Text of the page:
And this increased intelligence could also open-up new opportunities. “If we know that there is a customer that’s got a process in perhaps a hard to reach part of the country, or perhaps a specific demand, we can let the customer tell us and try and upsell them an improved service,” BT’s Neil McRae reflected.

As Telefonica’s Enrique Blanco concluded: “If someone thinks we can manage the networks as we are managing the networks today, it’s going to be just impossible.”

5G business models
A potential sticking point comes from business models. Gavin Patterson (pictured below), chief executive of BT Group, was the most open in expressing his concern during a keynote appearance.

“I talk to other CEOs around the world in this space, and we’ve all been struggling a little bit making the business case work. If you look from 3G to 4G, the case was underpinned by going from what was a pretty poor internet experience, to one which was really opening up the potential of the Internet to mobile. And we haven’t found that yet for 5G,” he said.

Patterson continued: “Clearly the innovation is there, it’s coming to market quickly. But, ultimately, as carriers we’ve got to make a significant investment and lower CAPEX, and the business case still needs to be I think learned, in many ways.”

His sentiments were echoed by Bruno Jacobfeuerborn, CTO of Deutsche Telekom.

“Do we have a business case for all of 5G, today? No. Will we have a business case? For sure. So we have to work on this one, to make it happen, as we did on 4G and we did on 3G. But it’s not a no-brainer. When we talk about 5G and what we can do for customers, that’s one side of the coin. The other side is that we have to do something to make it happen,” he said.

Due to the technology choices made to bring 5G swiftly to market – leaning heavily on 4G – and the uncertainty surrounding many of the potential future applications, initial 5G services will focus on enhanced mobile broadband and fixed wireless access. Opportunities in new markets will follow as the technology matures.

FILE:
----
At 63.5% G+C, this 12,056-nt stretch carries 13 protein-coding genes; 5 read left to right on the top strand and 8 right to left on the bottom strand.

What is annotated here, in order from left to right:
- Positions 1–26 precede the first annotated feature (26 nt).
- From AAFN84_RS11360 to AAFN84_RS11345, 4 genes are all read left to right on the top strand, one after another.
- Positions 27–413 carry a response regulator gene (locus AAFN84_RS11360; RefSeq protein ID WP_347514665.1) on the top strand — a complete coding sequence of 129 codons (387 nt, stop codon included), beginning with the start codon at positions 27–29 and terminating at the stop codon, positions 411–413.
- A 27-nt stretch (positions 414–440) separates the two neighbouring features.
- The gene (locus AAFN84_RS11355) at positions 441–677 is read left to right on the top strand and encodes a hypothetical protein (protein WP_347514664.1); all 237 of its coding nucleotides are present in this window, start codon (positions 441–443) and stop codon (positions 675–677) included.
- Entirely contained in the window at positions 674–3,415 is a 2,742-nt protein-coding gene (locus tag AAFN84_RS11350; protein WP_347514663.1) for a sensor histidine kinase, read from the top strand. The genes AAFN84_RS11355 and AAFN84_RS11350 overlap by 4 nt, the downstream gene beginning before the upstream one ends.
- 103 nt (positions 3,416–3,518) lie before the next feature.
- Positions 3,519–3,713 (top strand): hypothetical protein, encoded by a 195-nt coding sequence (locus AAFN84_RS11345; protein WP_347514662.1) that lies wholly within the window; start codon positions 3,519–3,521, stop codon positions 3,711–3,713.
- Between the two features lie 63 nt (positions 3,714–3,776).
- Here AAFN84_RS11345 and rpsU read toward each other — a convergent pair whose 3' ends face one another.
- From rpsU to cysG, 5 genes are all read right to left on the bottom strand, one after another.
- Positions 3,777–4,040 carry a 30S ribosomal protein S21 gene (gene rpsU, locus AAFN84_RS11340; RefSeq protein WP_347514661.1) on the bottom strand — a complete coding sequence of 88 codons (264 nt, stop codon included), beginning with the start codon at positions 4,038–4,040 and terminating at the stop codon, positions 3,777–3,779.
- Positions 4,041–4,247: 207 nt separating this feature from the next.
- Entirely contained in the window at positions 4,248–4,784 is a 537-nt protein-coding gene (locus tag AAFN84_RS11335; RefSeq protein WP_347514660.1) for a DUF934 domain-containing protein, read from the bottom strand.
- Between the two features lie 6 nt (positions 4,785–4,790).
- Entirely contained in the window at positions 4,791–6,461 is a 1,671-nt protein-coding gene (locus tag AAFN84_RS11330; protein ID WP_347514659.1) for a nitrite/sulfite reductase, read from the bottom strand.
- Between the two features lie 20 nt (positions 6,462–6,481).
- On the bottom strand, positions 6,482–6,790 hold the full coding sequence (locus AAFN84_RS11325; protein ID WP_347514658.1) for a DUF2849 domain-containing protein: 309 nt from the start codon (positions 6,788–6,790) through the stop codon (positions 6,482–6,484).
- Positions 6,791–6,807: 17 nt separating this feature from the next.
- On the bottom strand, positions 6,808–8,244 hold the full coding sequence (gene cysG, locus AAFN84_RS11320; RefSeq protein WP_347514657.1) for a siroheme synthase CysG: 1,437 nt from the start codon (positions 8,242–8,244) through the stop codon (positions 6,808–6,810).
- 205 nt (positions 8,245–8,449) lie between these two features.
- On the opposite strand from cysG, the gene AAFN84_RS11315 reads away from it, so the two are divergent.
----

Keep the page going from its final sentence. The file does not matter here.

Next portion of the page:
And the industry is not necessarily doing a good enough job of communicating the benefits 5G can bring in its early days, Johan Wibergh, CTO of Vodafone Group, argued.

“The increased efficiency that you’re getting means that 5G is significantly more cost efficient than 4G. If you look at cost, you have almost ten-times the cost efficiency with 5G. And I don’t understand why we as an industry are not talking more about this,” he said.

Noting that technology standards have a ten-year lifespan, and continue to evolve during that time – for example as LTE has developed with LTE-A – he said: “I meet a lot of investors and industry analysts, and there is a lot of disbelief about 5G, especially if we talk about the things that will happen in the next two years, but we don’t explain the first two years.”

As Orange’s Emmanuel Lugagne Delpon wrapped up: “5G is going to evolve within a few years. The 5G of 2030 is going to be different from 5G of 2020, with different architecture and evolving standards.”